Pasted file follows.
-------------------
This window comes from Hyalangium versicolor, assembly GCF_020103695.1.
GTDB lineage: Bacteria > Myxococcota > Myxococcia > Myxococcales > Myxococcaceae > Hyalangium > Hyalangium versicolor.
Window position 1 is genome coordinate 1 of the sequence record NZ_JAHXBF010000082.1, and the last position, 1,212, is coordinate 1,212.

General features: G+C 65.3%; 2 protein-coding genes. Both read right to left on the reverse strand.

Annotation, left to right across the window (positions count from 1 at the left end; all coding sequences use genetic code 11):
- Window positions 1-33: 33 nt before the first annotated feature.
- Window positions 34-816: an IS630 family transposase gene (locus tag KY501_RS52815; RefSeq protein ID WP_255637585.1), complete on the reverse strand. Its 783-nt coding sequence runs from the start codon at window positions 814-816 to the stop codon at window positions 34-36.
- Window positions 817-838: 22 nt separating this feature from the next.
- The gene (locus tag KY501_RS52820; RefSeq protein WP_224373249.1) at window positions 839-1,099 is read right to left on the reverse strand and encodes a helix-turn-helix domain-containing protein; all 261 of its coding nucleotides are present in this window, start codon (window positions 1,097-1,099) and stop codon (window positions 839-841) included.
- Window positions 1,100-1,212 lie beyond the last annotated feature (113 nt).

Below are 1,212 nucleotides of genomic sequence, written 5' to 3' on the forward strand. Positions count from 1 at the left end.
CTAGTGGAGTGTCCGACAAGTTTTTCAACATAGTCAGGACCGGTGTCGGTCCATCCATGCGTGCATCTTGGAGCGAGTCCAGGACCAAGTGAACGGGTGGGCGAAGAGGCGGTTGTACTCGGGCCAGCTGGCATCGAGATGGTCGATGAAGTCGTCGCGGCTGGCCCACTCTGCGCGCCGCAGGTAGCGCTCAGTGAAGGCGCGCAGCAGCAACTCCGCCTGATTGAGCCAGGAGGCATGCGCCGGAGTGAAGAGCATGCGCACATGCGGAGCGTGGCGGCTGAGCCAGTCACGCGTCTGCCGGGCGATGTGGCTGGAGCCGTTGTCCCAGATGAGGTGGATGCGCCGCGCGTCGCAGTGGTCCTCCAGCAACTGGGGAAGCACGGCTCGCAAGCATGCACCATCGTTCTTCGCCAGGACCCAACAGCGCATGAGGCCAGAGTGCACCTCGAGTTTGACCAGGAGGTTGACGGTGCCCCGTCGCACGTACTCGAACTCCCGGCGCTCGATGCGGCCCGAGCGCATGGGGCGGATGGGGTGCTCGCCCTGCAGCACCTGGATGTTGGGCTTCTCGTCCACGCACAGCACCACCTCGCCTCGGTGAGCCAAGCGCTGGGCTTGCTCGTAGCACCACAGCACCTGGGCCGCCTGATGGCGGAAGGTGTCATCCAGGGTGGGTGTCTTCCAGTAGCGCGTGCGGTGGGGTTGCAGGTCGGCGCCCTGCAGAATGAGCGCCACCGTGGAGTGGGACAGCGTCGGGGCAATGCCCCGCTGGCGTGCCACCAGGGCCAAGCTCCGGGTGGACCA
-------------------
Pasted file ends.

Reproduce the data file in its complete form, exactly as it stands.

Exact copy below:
This window comes from Hyalangium versicolor, assembly GCF_020103695.1.
GTDB lineage: Bacteria > Myxococcota > Myxococcia > Myxococcales > Myxococcaceae > Hyalangium > Hyalangium versicolor.
Window position 1 is genome coordinate 1 of the sequence record NZ_JAHXBF010000082.1, and the last position, 1,212, is coordinate 1,212.

General features: G+C 65.3%; 2 protein-coding genes. Both read right to left on the reverse strand.

Annotation, left to right across the window (positions count from 1 at the left end; all coding sequences use genetic code 11):
- Window positions 1-33: 33 nt before the first annotated feature.
- Window positions 34-816: an IS630 family transposase gene (locus tag KY501_RS52815; RefSeq protein ID WP_255637585.1), complete on the reverse strand. Its 783-nt coding sequence runs from the start codon at window positions 814-816 to the stop codon at window positions 34-36.
- Window positions 817-838: 22 nt separating this feature from the next.
- The gene (locus tag KY501_RS52820; RefSeq protein WP_224373249.1) at window positions 839-1,099 is read right to left on the reverse strand and encodes a helix-turn-helix domain-containing protein; all 261 of its coding nucleotides are present in this window, start codon (window positions 1,097-1,099) and stop codon (window positions 839-841) included.
- Window positions 1,100-1,212 lie beyond the last annotated feature (113 nt).

Below are 1,212 nucleotides of genomic sequence, written 5' to 3' on the forward strand. Positions count from 1 at the left end.
CTAGTGGAGTGTCCGACAAGTTTTTCAACATAGTCAGGACCGGTGTCGGTCCATCCATGCGTGCATCTTGGAGCGAGTCCAGGACCAAGTGAACGGGTGGGCGAAGAGGCGGTTGTACTCGGGCCAGCTGGCATCGAGATGGTCGATGAAGTCGTCGCGGCTGGCCCACTCTGCGCGCCGCAGGTAGCGCTCAGTGAAGGCGCGCAGCAGCAACTCCGCCTGATTGAGCCAGGAGGCATGCGCCGGAGTGAAGAGCATGCGCACATGCGGAGCGTGGCGGCTGAGCCAGTCACGCGTCTGCCGGGCGATGTGGCTGGAGCCGTTGTCCCAGATGAGGTGGATGCGCCGCGCGTCGCAGTGGTCCTCCAGCAACTGGGGAAGCACGGCTCGCAAGCATGCACCATCGTTCTTCGCCAGGACCCAACAGCGCATGAGGCCAGAGTGCACCTCGAGTTTGACCAGGAGGTTGACGGTGCCCCGTCGCACGTACTCGAACTCCCGGCGCTCGATGCGGCCCGAGCGCATGGGGCGGATGGGGTGCTCGCCCTGCAGCACCTGGATGTTGGGCTTCTCGTCCACGCACAGCACCACCTCGCCTCGGTGAGCCAAGCGCTGGGCTTGCTCGTAGCACCACAGCACCTGGGCCGCCTGATGGCGGAAGGTGTCATCCAGGGTGGGTGTCTTCCAGTAGCGCGTGCGGTGGGGTTGCAGGTCGGCGCCCTGCAGAATGAGCGCCACCGTGGAGTGGGACAGCGTCGGGGCAATGCCCCGCTGGCGTGCCACCAGGGCCAAGCTCCGGGTGGACCA